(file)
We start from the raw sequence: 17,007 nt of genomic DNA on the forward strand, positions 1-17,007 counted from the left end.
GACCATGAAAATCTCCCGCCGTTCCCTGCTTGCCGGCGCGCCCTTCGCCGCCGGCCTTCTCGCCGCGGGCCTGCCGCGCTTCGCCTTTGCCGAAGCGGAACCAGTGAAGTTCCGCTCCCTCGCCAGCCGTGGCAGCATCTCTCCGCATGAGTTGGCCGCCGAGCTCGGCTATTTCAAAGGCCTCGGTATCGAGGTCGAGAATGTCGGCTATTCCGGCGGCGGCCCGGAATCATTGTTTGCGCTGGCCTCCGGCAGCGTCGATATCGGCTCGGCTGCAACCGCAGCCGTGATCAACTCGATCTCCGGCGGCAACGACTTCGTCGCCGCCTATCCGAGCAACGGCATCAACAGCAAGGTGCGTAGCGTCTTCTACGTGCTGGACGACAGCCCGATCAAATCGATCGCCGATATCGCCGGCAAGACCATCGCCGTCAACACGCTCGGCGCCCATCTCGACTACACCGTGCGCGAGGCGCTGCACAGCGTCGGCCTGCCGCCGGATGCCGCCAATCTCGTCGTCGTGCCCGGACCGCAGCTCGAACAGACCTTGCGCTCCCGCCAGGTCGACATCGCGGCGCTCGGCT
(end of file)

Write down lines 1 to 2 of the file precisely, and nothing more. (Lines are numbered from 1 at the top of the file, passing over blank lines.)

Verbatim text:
We start from the raw sequence: 17,007 nt of genomic DNA on the forward strand, positions 1-17,007 counted from the left end.
GACCATGAAAATCTCCCGCCGTTCCCTGCTTGCCGGCGCGCCCTTCGCCGCCGGCCTTCTCGCCGCGGGCCTGCCGCGCTTCGCCTTTGCCGAAGCGGAACCAGTGAAGTTCCGCTCCCTCGCCAGCCGTGGCAGCATCTCTCCGCATGAGTTGGCCGCCGAGCTCGGCTATTTCAAAGGCCTCGGTATCGAGGTCGAGAATGTCGGCTATTCCGGCGGCGGCCCGGAATCATTGTTTGCGCTGGCCTCCGGCAGCGTCGATATCGGCTCGGCTGCAACCGCAGCCGTGATCAACTCGATCTCCGGCGGCAACGACTTCGTCGCCGCCTATCCGAGCAACGGCATCAACAGCAAGGTGCGTAGCGTCTTCTACGTGCTGGACGACAGCCCGATCAAATCGATCGCCGATATCGCCGGCAAGACCATCGCCGTCAACACGCTCGGCGCCCATCTCGACTACACCGTGCGCGAGGCGCTGCACAGCGTCGGCCTGCCGCCGGATGCCGCCAATCTCGTCGTCGTGCCCGGACCGCAGCTCGAACAGACCTTGCGCTCCCGCCAGGTCGACATCGCGGCGCTCGGCT